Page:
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What would the Winnipeg Blue Bombers be without Andrew Harris?
It’s a question I’ve wondered about a lot over the last three years. Take away any team’s best player and they quickly become a shell of the franchise you know and love today but Andrew Harris might be the greatest example of that.
If you take Mike Reilly away from the Edmonton Eskimos they would absolutely fall off. If and when should NFL offers present themselves this off-season and Bo Levi Mitchell is no longer the quarterback of the Calgary Stampeders, that team would have a greatly different feel to it.
In both cases these elite quarterbacks are the ones who drive the engine of their respective offences which makes them invaluable, the same can be said for the reliance Winnipeg has on Andrew Harris as he gives the Bombers their best chance to win a Grey Cup of anyone on their roster currently.
Harris’ numbers don’t tell the full story of his effectiveness but they do paint the borders of his career canvas which he fills the interior of each week with marquee plays and crucial conversions.
This season Harris has 16 second down conversion catches, good for second on the team behind only the Bombers No. 1 receiver Darvin Adams (17). On those catches, Harris is targeted an average of just 2.2 yards past the line of scrimmage yet he still has 349 yards receiving as of Week 15.
This is all thanks to 74 per cent of Harris’ receiving yardage coming after the catch. A staggering number even for a running back.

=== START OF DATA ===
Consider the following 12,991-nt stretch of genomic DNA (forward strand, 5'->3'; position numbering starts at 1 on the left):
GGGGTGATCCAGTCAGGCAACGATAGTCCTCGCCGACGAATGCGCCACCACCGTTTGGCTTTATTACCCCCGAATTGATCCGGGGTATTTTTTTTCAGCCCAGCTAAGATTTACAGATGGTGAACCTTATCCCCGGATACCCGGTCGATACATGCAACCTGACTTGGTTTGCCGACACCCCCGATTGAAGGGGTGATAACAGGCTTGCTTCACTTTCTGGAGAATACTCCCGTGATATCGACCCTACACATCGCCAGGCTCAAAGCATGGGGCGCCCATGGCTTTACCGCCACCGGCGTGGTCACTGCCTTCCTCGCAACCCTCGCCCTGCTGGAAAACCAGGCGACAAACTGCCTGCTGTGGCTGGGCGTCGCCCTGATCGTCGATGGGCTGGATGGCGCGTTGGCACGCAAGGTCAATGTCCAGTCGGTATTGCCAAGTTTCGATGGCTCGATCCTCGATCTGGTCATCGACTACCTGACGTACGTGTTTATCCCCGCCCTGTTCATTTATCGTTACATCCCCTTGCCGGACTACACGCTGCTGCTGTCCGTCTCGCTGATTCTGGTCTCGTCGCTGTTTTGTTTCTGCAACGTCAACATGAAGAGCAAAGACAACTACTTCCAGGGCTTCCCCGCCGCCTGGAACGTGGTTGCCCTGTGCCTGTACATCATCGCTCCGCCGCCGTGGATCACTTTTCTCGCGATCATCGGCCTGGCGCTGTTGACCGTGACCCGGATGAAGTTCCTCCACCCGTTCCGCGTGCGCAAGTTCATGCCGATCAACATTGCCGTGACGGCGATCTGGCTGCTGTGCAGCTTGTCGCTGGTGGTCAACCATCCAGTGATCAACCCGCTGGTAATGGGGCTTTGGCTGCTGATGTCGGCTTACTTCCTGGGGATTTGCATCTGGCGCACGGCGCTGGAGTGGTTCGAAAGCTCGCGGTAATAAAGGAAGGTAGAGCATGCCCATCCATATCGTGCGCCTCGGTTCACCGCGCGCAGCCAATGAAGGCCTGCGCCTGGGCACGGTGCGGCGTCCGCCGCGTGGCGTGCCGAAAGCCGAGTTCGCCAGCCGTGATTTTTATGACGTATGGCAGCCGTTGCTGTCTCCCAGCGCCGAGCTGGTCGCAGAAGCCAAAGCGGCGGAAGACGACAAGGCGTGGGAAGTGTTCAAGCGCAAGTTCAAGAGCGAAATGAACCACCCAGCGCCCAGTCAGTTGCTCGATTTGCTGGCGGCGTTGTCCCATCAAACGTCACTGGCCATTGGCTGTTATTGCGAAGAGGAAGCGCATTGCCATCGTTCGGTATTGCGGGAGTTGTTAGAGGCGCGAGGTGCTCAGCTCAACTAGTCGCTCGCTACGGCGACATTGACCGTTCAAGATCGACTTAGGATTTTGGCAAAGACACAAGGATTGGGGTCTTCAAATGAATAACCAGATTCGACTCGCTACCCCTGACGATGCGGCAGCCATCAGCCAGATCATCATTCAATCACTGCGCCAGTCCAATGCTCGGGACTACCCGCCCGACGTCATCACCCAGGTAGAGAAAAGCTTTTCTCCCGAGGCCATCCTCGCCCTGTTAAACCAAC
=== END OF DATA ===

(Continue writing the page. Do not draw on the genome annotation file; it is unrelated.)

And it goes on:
Harris has ten of Winnipeg’s 43 touchdowns this season and four, 100-yard rushing games while no other Blue Bomber has one. He also has at least one catch in every game this season – a nod to his consistency and reliability – while he has caught six balls twice this season including an 11 pass target game at Calgary in Week 11.
All of these numbers tell me what my eye test has always: Andrew Harris IS the Winnipeg Blue Bombers.
Much has been said about Winnipeg’s quarterback play this season. Some of it can be chalked up to emotional prisoner of the moment reactions to losses, other moments are legitimate concerns for a franchise trying to find solid footing in the always tough West Division.
While parsing the irrational with the honestly passionate comments regarding Matt Nichols can be difficult, recognizing Winnipeg’s recovery strategy when not getting the type of quarterback play they’d prefer is not.
The answer is always Harris. He’s the soft landing for all things Blue Bombers offence when the game isn’t going the way Winnipeg imagined it would. He’s also the fourth quarter clock killer when things are going great and the workhorse anytime the team finds itself stuck between those two extremes.
Since joining the BC Lions in 2010 Harris has produced three of the top 15 single-season rushing totals for a national in CFL history. While most running backs tend to see a rapid rise and an extended demise Harris has consistently become more effective following his single season best 1,112 yard rushing total in 2012 with BC.
In 2018 Harris’ yards per carry have risen from his previous standout seasons as he receives more run touches and less in the passing game.
Thanks to that refocusing, Harris’ is projected to have his lowest number of touches since 2014 which would make you think he has taken a step backwards with a reduced role, but that couldn’t be further from the truth.
The Bombers offence has struggled to stay on the field at times and when they have been on the field Harris has been more effective than ever as he is headed towards possibly his most productive season since 2012.
Not to mention the rise in explosive first down runs.
Harris has show an ability to go over, around or through defenders. He is heavy relied upon more now than ever by Winnipeg and if they hope to make any noise in the CFL playoffs, he will have to be the one to make it happen.